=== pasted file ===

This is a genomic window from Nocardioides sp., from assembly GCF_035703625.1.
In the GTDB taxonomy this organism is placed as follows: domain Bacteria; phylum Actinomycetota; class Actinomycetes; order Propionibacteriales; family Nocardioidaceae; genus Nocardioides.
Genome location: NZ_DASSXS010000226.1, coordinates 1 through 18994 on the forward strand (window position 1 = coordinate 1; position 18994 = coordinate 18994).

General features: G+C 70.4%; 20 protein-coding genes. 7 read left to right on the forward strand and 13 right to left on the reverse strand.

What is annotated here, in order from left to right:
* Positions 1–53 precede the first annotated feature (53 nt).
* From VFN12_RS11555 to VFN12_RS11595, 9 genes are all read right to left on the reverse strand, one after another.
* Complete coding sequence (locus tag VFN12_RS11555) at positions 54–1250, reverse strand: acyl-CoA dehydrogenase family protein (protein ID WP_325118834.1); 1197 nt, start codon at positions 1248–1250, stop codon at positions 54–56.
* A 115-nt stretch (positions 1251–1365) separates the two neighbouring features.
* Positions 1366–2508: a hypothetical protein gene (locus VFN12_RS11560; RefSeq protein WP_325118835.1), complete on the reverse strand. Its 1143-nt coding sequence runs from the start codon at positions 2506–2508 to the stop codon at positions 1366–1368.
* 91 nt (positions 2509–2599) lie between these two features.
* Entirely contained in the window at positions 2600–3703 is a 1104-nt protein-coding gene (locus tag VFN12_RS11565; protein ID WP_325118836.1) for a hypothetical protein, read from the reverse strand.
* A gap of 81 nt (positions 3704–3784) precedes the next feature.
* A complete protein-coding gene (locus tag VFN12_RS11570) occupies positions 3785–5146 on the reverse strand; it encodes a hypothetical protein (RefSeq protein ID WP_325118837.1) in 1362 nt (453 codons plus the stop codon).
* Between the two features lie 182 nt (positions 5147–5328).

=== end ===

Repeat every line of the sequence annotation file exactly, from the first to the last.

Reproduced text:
This is a genomic window from Nocardioides sp., from assembly GCF_035703625.1.
In the GTDB taxonomy this organism is placed as follows: domain Bacteria; phylum Actinomycetota; class Actinomycetes; order Propionibacteriales; family Nocardioidaceae; genus Nocardioides.
Genome location: NZ_DASSXS010000226.1, coordinates 1 through 18994 on the forward strand (window position 1 = coordinate 1; position 18994 = coordinate 18994).

General features: G+C 70.4%; 20 protein-coding genes. 7 read left to right on the forward strand and 13 right to left on the reverse strand.

What is annotated here, in order from left to right:
* Positions 1–53 precede the first annotated feature (53 nt).
* From VFN12_RS11555 to VFN12_RS11595, 9 genes are all read right to left on the reverse strand, one after another.
* Complete coding sequence (locus tag VFN12_RS11555) at positions 54–1250, reverse strand: acyl-CoA dehydrogenase family protein (protein ID WP_325118834.1); 1197 nt, start codon at positions 1248–1250, stop codon at positions 54–56.
* A 115-nt stretch (positions 1251–1365) separates the two neighbouring features.
* Positions 1366–2508: a hypothetical protein gene (locus VFN12_RS11560; RefSeq protein WP_325118835.1), complete on the reverse strand. Its 1143-nt coding sequence runs from the start codon at positions 2506–2508 to the stop codon at positions 1366–1368.
* 91 nt (positions 2509–2599) lie between these two features.
* Entirely contained in the window at positions 2600–3703 is a 1104-nt protein-coding gene (locus tag VFN12_RS11565; protein ID WP_325118836.1) for a hypothetical protein, read from the reverse strand.
* A gap of 81 nt (positions 3704–3784) precedes the next feature.
* A complete protein-coding gene (locus tag VFN12_RS11570) occupies positions 3785–5146 on the reverse strand; it encodes a hypothetical protein (RefSeq protein ID WP_325118837.1) in 1362 nt (453 codons plus the stop codon).
* Between the two features lie 182 nt (positions 5147–5328).